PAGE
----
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Government & Politics

Fresno City Council Members Determined To Raise Pride Flag At City Hall; Mayor Presents Alternative

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Fresno city leaders are at odds over a resolution city council passed last week that would allow elected officials to decide which honorary flags to fly at City Hall.  

 

The discussion over the resolution came with a heated exchange when Councilmember Esmeralda Soria spoke about a request to raise the Pride flag.

 

“What makes me extremely sad is that you are supposedly saying that we want a One Fresno, but as soon as we are trying to raise the Pride flag, you make it an issue,” she said.  

 

Mayor Jerry Dyer interrupted her, “That’s absolutely a lie, Councilmember Soria.” 

 

He argued the issue wasn’t about his support for the LGBTQ community. 

 

“It has nothing to do with the pride flag, it has opened it up to organizations that may want to fly a flag like MAGA,” he said.

 

A Pride celebration has already been planned at City Hall on Friday, June 11th to mark the raising of the Pride flag. But Dyer presented an alternate plan Thursday at a news conference downtown at Eaton Plaza. Dyer suggested a community space to raise flags, away from City Hall.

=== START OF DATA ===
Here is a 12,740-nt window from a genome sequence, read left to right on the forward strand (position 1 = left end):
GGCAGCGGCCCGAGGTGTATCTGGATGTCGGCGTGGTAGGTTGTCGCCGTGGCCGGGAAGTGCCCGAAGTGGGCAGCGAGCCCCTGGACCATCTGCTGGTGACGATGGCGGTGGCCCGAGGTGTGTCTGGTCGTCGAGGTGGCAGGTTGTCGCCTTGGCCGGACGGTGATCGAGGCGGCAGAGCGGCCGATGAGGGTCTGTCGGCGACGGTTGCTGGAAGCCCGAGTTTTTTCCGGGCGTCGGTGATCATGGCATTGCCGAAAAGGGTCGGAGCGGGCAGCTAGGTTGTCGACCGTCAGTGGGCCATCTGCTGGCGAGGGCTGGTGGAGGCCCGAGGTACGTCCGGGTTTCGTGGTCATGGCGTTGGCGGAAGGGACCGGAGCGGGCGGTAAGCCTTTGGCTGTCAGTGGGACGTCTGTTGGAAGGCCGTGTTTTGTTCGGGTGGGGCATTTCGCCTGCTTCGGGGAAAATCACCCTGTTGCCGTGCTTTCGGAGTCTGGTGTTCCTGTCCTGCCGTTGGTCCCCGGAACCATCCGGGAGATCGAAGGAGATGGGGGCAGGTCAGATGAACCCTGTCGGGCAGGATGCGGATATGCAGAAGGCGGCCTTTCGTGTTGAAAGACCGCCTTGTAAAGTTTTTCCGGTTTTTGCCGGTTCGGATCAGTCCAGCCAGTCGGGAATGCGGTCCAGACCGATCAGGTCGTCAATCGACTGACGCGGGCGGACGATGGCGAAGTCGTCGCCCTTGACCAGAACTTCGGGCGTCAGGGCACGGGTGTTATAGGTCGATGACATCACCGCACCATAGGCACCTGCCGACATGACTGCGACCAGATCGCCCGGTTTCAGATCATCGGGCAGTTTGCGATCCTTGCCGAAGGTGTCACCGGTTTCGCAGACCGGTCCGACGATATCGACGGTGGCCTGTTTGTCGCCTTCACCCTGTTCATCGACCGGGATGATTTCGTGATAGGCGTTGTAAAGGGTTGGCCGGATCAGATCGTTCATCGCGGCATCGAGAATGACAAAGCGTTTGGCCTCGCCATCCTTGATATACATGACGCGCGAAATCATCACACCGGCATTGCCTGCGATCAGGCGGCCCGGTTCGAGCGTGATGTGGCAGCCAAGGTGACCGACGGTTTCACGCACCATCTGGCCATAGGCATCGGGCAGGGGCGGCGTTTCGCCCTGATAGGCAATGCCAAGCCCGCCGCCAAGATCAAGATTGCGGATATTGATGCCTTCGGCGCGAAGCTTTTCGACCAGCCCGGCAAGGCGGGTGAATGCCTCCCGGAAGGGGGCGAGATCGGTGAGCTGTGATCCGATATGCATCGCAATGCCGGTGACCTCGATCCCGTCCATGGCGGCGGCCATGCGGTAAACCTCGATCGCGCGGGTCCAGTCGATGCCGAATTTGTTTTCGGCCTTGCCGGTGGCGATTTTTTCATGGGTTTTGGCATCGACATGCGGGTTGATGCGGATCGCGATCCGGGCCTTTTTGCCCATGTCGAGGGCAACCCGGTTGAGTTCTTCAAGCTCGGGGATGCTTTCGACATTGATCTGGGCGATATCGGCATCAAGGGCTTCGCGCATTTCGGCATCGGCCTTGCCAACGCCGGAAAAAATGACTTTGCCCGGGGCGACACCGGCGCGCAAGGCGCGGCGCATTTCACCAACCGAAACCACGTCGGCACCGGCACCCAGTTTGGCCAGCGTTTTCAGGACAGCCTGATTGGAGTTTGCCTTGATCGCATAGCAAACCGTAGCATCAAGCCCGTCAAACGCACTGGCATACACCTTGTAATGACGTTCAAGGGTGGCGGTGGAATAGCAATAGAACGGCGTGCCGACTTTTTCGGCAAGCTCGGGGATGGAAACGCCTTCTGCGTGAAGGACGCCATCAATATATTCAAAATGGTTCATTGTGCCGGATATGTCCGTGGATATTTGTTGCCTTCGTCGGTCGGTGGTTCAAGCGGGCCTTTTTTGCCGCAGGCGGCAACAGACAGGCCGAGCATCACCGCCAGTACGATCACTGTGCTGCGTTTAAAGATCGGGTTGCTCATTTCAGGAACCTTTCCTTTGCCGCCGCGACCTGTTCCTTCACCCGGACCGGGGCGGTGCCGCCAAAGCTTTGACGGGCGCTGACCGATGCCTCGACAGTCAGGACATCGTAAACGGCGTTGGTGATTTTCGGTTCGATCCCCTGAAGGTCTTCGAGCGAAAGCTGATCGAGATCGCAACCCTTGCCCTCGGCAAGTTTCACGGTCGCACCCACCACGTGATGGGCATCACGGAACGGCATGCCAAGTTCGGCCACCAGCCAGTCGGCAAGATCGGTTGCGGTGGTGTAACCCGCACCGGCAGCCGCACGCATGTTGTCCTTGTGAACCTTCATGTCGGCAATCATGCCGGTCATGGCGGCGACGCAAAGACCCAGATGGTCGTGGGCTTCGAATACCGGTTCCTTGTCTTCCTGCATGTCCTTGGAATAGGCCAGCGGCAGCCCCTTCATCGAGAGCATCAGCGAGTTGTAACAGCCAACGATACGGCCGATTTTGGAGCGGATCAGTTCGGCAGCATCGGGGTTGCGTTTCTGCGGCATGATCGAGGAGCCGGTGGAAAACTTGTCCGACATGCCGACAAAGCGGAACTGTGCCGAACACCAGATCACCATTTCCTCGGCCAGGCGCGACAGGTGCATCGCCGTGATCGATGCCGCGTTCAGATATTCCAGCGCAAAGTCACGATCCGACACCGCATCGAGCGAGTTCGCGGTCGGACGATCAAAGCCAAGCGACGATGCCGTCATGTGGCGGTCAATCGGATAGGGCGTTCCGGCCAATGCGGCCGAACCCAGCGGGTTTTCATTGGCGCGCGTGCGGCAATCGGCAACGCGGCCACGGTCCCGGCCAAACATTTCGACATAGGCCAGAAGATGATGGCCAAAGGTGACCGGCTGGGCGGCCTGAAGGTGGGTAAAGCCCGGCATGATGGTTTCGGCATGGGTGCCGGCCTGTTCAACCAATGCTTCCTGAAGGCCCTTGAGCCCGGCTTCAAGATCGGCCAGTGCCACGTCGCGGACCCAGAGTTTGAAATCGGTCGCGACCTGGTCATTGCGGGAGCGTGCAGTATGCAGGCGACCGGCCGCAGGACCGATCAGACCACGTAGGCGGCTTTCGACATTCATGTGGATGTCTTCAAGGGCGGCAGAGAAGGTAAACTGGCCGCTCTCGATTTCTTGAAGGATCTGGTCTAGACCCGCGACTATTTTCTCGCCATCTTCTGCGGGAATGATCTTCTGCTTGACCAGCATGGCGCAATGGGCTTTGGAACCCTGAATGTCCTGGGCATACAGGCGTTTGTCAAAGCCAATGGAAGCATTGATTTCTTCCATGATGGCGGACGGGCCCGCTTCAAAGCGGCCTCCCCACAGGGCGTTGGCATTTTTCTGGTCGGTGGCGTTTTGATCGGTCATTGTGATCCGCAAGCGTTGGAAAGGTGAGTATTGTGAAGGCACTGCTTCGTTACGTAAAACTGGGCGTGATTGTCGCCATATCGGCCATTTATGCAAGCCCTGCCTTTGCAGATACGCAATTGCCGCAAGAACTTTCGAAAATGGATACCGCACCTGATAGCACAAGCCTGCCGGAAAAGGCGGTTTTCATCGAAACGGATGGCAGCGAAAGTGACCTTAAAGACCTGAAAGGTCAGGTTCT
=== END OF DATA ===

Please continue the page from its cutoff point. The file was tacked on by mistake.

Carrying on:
“The creation of Unity Park at Eaton Plaza as a free speech area with flag poles will allow for a variety of flags to be raised in our city,” he said.

 

 

He said he stands with the LGBTQ community but worries a flag at city hall will set the wrong precedent.

“If City Hall desires to allow the raising of flags by groups and organizations on city property, then we must be inclusive and not discriminate against any group or organization,” Dyer said. 

But councilmember Esmeralda Soria said the Pride flag represents people, not a cause and she will seek to override any veto of the resolution. 

“I think recognizing our LGBTQ community at City Hall remains the best way for our city to demonstrate that we’re a city of inclusion,” she said.

Councilmember Miguel Arias issued a statement responding to the mayor’s announcement.

“City Hall, not Eaton Plaza, is where Fresnans for decades have gathered to show unity as a community. ‘One Fresno’ starts by leaving behind separate-but-equal solutions and embracing unity in our most powerful institutions,” he said.

The resolution passed 5-2 last week, but has sharply divided the city council. District 6 city councilmember Garry Bredefeld stood with Dyer to oppose the resolution. 

“The resolution that passed, that I didn’t support, was a divisive one. It basically allowed flags or people to promote causes. Now, it might not seem like a big deal until somebody brings forward a cause that you don't like,” he said.

If the flag is flown at City Hall next week for the Pride celebration, it would be for the first time. Soria said other major cities in California have raised the Pride flag including Oakland and Sacramento.